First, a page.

From pit to port: using automated drones to boost productivity in mining

By Patrick Vernon
With many mines maturing and productivity decreasing, the companies behind them are trying increasingly hard to maximize the value of their operations...

With many mines maturing and productivity decreasing, the companies behind them are trying increasingly hard to maximize the value of their operations. It’s not an easy thing. It requires efficiently combining people, processes, and equipment, and mining companies have been scrambling to improve operational efficiency. However, it’s possible many of them are looking in the wrong place.

While many are perhaps understandably focusing on what they could do better on the ground as well as below the surface of the earth, not nearly enough of them are looking to the sky. They should, though. Automated unmanned aerial vehicles (UAVs), or drones, offer a versatile set of productivity advantages that are poised to revolutionize the mining industry.

A million uses for automated drones

Automated drones, such as those that have emerged thanks to leading manufacturers like Airobotics, boast a variety of impressive drone uses and are able to complete an entire mission, entirely on their own. They can take-off and land - without the intervention of a human pilot, both scheduled and on-demand - yet precise flying missions are just one feature of these automated drones. They can be equipped with a portfolio of sensors, cameras and corresponding analytics software in order to inspect assets, identify risks like gas or chemical leaks, create 3D maps of their environment, and even perform hands-on (rather, robotic-pincers-on) work in the field. All data capturing and processing can be completed without requiring human operators.

Further, leading automated drones can charge themselves, swap batteries if necessary, and even swap payloads and sensors, eliminating much of the maintenance work that goes into having an on-site drone. All told, automated drones eliminate the significant expense of human pilots as well as the delays associated with waiting for human operators when a drone needs to fly on-demand - precious minutes that are not only costly but can present a risk to human lives. This advanced technology offers benefits to a wide range of industries, very much including mining.

Digging deep on drone capabilities

In the mining industry, automated drones provide more efficient alternatives to traditional human-based approaches. For example, they can be deployed to conduct asset inspections, as they can quickly and safely reach areas that are difficult for humans to access. Or, automated drones could be used to quickly complete surveying or take measurements of stockpile volumes, to ensure a blast plan is being followed precisely, and to conduct essential inspections of haul roads.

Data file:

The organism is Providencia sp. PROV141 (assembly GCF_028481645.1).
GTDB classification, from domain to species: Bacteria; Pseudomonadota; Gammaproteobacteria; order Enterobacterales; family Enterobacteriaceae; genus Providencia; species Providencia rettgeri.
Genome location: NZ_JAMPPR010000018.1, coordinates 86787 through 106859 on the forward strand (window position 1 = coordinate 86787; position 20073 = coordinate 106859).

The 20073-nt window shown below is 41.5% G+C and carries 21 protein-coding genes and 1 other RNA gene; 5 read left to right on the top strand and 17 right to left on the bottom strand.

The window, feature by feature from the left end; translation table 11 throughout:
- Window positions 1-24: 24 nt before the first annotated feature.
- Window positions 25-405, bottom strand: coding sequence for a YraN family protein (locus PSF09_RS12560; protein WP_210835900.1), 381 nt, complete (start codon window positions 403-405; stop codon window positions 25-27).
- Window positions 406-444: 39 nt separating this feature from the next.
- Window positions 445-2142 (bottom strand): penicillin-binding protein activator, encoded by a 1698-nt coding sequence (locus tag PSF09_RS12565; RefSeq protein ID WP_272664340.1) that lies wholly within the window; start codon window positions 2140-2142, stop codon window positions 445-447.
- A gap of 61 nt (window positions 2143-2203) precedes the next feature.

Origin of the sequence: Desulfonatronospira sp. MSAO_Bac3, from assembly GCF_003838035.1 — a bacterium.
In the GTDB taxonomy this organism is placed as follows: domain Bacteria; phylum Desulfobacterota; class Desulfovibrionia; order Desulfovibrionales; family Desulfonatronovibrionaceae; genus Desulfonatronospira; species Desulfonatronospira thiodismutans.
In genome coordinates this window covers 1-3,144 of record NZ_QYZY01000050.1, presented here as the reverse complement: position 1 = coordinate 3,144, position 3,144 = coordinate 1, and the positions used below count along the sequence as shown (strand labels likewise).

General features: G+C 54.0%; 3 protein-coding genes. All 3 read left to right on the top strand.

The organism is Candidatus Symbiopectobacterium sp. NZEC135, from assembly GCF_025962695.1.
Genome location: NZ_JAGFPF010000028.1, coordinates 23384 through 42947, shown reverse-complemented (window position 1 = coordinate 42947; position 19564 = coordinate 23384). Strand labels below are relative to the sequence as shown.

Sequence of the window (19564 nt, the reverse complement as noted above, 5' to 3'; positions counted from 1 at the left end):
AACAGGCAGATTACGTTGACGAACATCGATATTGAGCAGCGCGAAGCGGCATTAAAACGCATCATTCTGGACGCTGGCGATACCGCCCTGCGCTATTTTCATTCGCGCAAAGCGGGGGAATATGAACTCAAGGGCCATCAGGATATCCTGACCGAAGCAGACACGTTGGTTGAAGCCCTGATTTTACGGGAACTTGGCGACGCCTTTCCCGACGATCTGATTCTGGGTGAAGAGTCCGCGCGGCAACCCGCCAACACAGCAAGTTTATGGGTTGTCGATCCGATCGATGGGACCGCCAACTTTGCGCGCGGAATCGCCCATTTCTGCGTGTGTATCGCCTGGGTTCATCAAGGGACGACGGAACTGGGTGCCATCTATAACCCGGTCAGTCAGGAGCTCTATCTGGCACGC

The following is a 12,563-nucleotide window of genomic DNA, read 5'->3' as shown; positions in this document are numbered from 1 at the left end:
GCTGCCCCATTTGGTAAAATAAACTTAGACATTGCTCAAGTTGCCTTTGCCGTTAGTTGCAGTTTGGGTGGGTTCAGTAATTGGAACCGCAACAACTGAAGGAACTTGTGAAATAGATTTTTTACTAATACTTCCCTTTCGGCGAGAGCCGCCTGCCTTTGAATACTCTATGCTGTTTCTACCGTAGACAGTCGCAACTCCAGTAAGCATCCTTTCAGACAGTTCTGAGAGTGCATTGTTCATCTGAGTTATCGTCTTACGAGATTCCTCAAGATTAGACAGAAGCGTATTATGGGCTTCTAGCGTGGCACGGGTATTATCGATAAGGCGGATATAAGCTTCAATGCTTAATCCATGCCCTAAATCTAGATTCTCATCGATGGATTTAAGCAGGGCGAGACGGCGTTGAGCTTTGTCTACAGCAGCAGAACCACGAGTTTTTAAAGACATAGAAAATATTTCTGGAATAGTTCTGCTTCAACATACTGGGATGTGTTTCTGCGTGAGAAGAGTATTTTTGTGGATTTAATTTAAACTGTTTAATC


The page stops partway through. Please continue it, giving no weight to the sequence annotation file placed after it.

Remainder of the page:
However, beyond replacing traditional operations, automated drones also offer this industry unprecedented opportunities. For example, drones are increasingly being used for surveying and terrain mapping, as they can automatically render three dimensional maps and models based on a fly-over visual inspection. The simplicity of obtaining such detailed models surpasses anything that was previously possible, opening the door to unforeseen productivity solutions.

As important as improving business processes is for mining companies, perhaps the most important thing automated drones do at a mine site is provide emergency response capabilities. Whether it’s a potential incident at a blast site, at a haul road, or anywhere else, an automated drone can immediately launch and begin transmitting live footage of the incident, providing essential information to responders.

The advantages of autonomy

Mines and other industrial sites can be dangerous places, and human fatalities are not unheard of. Using automated drones for the most dangerous of tasks eliminates personal risk, and the possibility of emergencies and other productivity delays. Further, the minimal upfront investment in automated drone solutions will pay off in spades. Drones can quickly collect a virtually unlimited amount of data from around the mine, stopping only when they need to recharge. With the right analytical tools, this treasure trove of data can be used to obtain actionable insights into a mining operation, begetting further productivity advantages.

Boosting mine productivity isn’t a goal to be taken lightly. Research has revealed a global decline in mining productivity over the past ten years, meaning mines must find a way to increase productivity or risk falling behind. Now may be the best possible time for mining companies to start looking up and aiming high.




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